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EPHI´PPIUM (ἐφίππιον,--ειον στρῶμα, strata, perhaps ἀστράβη), a saddle-cloth or pad. The saddle with a “tree” was unknown till the 4th century, although the pack-saddle (figs. in Ginzrot, Gesch. d. Fahrw.) seems to be of much earlier occurrence. (Cf. Ed. Diocl. 10.3, “parammas mulares cum flagello;” 11.4, 5, 6, “sagma burdonis, s. asini, s. camelli.” ) Among Greeks and Romans alike there were two methods of riding, bare-backed and with a saddle-cloth; or, in the language of Xenophon, ἐπὶ ψιλοῦ, ἐπὶ τοῦ ἐφιππίου. But neither the Greek writer nor any other ancient author hints at a true saddle (de Re Equ. 7.5; Hipparch. 8.4: cf. Varro, R. R. 2.7; Caes. Gal. 4.2; Hor. Ep. 1.14, 43). The meaning of ἀστράβη is difficult to determine: in Demosthenes (in Mid. p. 558.133; cf. Lys. pro Inval. § 11) it probably signifies a mule (so Harpocr. s.v. Hellad. in Phot., Suid., &c.), whence ἀστραβηλάτης; although the Schol., with a corrupt reading, explains it as εἶδος καθέδρας. Becker-Göll (i. p. 200) thinks there was a kind of saddle (ἀστράβη) which, like the φορεῖον, was used by women and invalids. Another meaning of the word was a piece of wood fastened to the saddle-cloth, grasped in mounting (τὸ ἐπὶ τῶν ἐφίππων ξύλον, κρατοῦσιν οἱ καθεζόμενοι, Suid. s. v.), or a step to support the feet (Isidor., “astraba, tabella in qua pedes requiescunt ;” and vase from Daphne, in British Museum, representing a person riding sideways on a dromedary with feet resting on a board).

In the absence of stirrups (later staffae, stapides, &c.), which are not mentioned till the Emperor Maurice (602 A.D.), there were several ways of mounting, as jumping with or without the aid of a lance-shaft, with the assistance of others (ἀναβολεῖς), or from steps (ἀνάβαθρα). The last were set up, according to Plutarch, along the main roads by C. Gracchus. Or, the horse was taught to kneel at the word of command, as in the illustration below from a lamp found at Herculaneum (cf. Strab. iii. p.163; Sil. Ital. 10.465).

In the more ancient art the horse is represented ridden bare-backed; so in numerous vasepaintings, bas-reliefs, and equestrian statues. Later, saddle-cloths, often double or with pads beneath, and fastened with one to three girths, appear with increasing frequency (cf. sarcophagus from Clazomenae, in British Museum). The most elaborate trappings of this kind are seen on Scythian antiquities of the 4th century B.C.: Amazon, as usual, astride on a skin fastened by girths, Compte Rendu de la Comm. Imp. Arch. St. Pétersb., 1862, pl. 4.4; ib. 1864, pl. 3.1, on Nikopolis vase, pad-saddle, double bordered housings; ib. 1866, pl. 4.1, ditto; ib. 1868, pl. 2.4, star-spangled cloth; ib. 1874, p. 184,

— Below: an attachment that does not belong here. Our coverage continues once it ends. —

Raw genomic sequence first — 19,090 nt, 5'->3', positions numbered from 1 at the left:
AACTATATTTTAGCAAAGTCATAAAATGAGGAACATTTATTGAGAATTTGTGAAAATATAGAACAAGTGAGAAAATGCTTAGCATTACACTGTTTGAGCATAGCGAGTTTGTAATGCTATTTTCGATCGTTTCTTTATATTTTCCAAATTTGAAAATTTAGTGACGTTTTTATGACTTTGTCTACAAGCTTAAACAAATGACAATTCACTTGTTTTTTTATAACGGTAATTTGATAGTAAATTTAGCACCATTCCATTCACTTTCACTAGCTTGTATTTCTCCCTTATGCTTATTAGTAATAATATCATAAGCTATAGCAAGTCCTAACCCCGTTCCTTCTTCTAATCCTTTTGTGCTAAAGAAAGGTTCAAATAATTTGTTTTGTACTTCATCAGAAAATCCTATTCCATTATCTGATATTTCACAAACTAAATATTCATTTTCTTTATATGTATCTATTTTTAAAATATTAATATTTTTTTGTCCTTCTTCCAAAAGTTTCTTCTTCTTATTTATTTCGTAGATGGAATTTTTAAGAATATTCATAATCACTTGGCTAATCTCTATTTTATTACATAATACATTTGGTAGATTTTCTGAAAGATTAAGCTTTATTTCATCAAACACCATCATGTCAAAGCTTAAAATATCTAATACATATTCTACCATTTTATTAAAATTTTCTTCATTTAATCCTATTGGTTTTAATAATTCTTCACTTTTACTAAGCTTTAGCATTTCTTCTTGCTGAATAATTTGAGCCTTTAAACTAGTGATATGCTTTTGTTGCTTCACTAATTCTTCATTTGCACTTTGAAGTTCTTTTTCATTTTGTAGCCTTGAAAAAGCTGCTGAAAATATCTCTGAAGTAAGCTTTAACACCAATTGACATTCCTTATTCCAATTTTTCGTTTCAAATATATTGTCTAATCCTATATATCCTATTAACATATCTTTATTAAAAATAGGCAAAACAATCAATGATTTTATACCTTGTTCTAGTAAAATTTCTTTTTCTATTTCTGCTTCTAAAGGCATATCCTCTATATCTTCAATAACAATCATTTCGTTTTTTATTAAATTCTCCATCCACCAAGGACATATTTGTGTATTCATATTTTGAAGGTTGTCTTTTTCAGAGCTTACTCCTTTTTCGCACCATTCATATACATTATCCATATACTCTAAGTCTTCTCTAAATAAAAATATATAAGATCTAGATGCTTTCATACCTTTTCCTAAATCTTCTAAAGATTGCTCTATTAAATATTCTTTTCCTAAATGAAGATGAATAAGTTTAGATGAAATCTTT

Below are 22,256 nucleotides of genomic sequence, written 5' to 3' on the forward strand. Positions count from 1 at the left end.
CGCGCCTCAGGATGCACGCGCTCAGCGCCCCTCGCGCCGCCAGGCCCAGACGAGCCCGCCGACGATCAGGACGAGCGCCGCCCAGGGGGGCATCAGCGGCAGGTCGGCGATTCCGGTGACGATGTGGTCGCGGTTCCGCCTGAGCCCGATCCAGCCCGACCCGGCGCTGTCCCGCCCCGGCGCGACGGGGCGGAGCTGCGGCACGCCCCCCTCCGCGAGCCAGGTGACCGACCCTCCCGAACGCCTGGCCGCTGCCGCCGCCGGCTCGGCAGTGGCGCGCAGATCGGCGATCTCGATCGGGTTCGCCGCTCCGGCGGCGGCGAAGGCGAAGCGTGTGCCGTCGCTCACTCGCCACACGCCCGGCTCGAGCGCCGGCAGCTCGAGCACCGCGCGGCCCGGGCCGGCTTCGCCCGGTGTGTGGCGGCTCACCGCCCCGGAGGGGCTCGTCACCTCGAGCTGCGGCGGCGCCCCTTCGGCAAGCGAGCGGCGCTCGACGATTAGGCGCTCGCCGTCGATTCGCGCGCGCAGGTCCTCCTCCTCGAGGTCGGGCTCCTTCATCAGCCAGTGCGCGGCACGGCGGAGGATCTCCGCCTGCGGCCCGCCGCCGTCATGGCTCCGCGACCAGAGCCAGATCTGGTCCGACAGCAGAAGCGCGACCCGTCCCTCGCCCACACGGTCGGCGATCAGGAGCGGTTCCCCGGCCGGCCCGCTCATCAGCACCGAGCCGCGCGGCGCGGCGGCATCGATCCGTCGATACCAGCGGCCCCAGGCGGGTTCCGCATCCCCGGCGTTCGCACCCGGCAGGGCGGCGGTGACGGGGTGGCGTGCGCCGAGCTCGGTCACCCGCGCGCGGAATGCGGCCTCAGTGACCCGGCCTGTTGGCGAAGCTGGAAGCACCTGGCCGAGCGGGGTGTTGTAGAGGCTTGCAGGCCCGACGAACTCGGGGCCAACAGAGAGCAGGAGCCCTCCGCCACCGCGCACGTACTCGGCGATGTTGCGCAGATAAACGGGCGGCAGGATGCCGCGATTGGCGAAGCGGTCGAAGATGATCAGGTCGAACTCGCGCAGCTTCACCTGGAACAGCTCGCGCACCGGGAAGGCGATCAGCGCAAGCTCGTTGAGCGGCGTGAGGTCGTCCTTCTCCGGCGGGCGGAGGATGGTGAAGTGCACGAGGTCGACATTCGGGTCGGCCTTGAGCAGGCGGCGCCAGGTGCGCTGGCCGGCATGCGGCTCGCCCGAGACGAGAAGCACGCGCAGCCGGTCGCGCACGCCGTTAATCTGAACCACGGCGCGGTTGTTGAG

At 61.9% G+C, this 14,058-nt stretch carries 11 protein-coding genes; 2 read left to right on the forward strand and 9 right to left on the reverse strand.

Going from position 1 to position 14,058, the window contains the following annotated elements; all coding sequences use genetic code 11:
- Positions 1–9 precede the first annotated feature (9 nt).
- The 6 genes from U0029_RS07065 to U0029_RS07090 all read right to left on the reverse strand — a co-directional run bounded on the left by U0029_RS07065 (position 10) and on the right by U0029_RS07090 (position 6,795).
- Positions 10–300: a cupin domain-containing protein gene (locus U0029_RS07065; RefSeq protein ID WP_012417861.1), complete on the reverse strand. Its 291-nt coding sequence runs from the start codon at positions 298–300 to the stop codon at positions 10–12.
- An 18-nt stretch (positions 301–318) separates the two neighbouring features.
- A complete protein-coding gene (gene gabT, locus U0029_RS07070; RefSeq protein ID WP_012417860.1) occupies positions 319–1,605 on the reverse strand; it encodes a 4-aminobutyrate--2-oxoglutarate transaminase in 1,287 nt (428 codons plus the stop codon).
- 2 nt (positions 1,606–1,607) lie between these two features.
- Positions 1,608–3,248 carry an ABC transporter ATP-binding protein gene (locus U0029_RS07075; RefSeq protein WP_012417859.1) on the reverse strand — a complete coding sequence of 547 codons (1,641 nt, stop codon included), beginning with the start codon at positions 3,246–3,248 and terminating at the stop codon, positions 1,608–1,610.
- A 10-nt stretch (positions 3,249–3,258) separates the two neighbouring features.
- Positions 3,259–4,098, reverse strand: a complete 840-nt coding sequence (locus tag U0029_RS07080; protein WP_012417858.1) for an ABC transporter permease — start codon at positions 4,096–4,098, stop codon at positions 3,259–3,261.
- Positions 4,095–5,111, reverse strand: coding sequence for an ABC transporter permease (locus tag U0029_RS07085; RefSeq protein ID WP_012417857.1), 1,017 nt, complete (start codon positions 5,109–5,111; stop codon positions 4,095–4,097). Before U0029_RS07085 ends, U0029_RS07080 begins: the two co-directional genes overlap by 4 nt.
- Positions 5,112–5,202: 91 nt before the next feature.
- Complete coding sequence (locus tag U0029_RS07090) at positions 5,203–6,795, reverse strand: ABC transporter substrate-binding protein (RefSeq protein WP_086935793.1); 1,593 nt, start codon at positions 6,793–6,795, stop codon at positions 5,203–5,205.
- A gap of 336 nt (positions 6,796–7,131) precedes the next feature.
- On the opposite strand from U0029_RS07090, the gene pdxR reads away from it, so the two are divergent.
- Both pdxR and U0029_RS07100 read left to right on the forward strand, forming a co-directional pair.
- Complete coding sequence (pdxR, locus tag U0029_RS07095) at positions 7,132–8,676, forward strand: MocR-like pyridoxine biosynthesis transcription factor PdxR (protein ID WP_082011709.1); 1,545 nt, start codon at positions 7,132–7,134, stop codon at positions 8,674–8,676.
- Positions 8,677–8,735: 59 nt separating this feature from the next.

Ephippium, saddle. (From an ancient lamp.)

housings with scales square or fish-like; ib. 1872, Scythians (oblong cloths), Getae (none), Sarmatians (none), Parthians (chabraques), Panticapaeans (round, with hanging ornaments). The pad and pendent cloths are seen in the annexed coin of Labienus.

The use of trappings was originally regarded as effeminate by the Romans (Varro in Cato, de Lib. educ.; cf. Caes. l.c.), but they were used in pomps. Their development

Ephippium, saddle. (Coin of Labienus.)

may be seen by a comparison of the examples appearing on the columns of Trajan, Antonine, and Theodosius (v. reff. under COLUMNA), the arch of Constantine, &c. On the first and second, and in the equestrian statue of M. Aurelius, are to be seen cloths alone, and pads filling up the hollow of the horse's back with and without cloths. It is only on the Theodosian Column (e. g. the figures of Theodosius and Gratian) that the true saddle, with bow behind and before, appears for the first time. The innovation is still more apparent from the fact that the saddle is placed over the most elaborate triple housings of the old type, ornamented with metal scales, bells, and borders. (Cf. Scythian examples above; and, on same column, the scale-housings of the Scythian leader. For Persian origin of saddle: sella, s. equestris, cf. Veget. 4, Veterin. 6, Sidonius 3, Ep. 3.) Moreover, a new word (sella) seems to emphasize the new fashion. ( “Lx libras sella cum frenis, xxxv vero averta non transeat,” Cod. 12, 51, 12; Cod. Theod. 8, 5, 47; “s. equitatoria,” Jornandes; “sedile,” Nazarius; of doubtful meaning, “scordiscus militaris,” ed. Diocl. 10.2; “sc. malacum,” C. I. L. 8.4508; cf. [p. 1.743]Zonaras' account of Constans dragging his brother's body out of his saddle, A.D. 340: “sella deturbavit.” )

The above view, although agreeable to older opinion (e. g. Pancirolus, Rer. Memorab. ii. tit. 16), was opposed by Ginzrot (Gesch. d. Fahrw. vol. 2.100.26). But the evidence he cites from Egyptian and Oriental usage is irrelevant, and his pictures from Herculaneum and criticism of classical authors misleading.

In the Compte Rendu (1863, 5.3) is a representation of Dionysos reclining and Ariadne seated sideways (as with women generally, with the exception of Amazons) on a sofa with turned legs, placed on the back of a mule.


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